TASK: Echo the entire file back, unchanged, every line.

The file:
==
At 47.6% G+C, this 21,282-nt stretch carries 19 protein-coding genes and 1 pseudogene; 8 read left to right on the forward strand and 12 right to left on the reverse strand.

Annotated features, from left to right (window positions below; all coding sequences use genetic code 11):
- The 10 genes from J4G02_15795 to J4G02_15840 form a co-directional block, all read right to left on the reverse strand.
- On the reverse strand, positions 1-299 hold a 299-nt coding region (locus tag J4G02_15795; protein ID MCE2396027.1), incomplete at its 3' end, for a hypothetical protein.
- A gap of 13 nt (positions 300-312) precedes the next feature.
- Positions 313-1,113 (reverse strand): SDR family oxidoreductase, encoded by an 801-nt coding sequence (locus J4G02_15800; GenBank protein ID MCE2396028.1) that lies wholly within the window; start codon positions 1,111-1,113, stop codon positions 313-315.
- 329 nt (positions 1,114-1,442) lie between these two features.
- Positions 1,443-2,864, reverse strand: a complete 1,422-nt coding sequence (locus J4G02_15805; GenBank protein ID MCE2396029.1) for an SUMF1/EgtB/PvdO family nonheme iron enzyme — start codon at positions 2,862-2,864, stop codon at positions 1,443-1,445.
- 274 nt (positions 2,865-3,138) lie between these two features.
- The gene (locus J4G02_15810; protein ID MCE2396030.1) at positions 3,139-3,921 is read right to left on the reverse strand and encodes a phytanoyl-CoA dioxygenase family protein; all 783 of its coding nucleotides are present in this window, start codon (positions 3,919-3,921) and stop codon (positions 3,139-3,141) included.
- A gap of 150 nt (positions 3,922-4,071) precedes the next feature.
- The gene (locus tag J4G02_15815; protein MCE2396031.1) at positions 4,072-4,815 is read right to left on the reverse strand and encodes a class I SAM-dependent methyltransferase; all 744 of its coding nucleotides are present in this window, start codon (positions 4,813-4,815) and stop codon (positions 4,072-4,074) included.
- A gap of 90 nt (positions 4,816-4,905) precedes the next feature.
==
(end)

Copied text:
At 47.6% G+C, this 21,282-nt stretch carries 19 protein-coding genes and 1 pseudogene; 8 read left to right on the forward strand and 12 right to left on the reverse strand.

Annotated features, from left to right (window positions below; all coding sequences use genetic code 11):
- The 10 genes from J4G02_15795 to J4G02_15840 form a co-directional block, all read right to left on the reverse strand.
- On the reverse strand, positions 1-299 hold a 299-nt coding region (locus tag J4G02_15795; protein ID MCE2396027.1), incomplete at its 3' end, for a hypothetical protein.
- A gap of 13 nt (positions 300-312) precedes the next feature.
- Positions 313-1,113 (reverse strand): SDR family oxidoreductase, encoded by an 801-nt coding sequence (locus J4G02_15800; GenBank protein ID MCE2396028.1) that lies wholly within the window; start codon positions 1,111-1,113, stop codon positions 313-315.
- 329 nt (positions 1,114-1,442) lie between these two features.
- Positions 1,443-2,864, reverse strand: a complete 1,422-nt coding sequence (locus J4G02_15805; GenBank protein ID MCE2396029.1) for an SUMF1/EgtB/PvdO family nonheme iron enzyme — start codon at positions 2,862-2,864, stop codon at positions 1,443-1,445.
- 274 nt (positions 2,865-3,138) lie between these two features.
- The gene (locus J4G02_15810; protein ID MCE2396030.1) at positions 3,139-3,921 is read right to left on the reverse strand and encodes a phytanoyl-CoA dioxygenase family protein; all 783 of its coding nucleotides are present in this window, start codon (positions 3,919-3,921) and stop codon (positions 3,139-3,141) included.
- A gap of 150 nt (positions 3,922-4,071) precedes the next feature.
- The gene (locus tag J4G02_15815; protein MCE2396031.1) at positions 4,072-4,815 is read right to left on the reverse strand and encodes a class I SAM-dependent methyltransferase; all 744 of its coding nucleotides are present in this window, start codon (positions 4,813-4,815) and stop codon (positions 4,072-4,074) included.
- A gap of 90 nt (positions 4,816-4,905) precedes the next feature.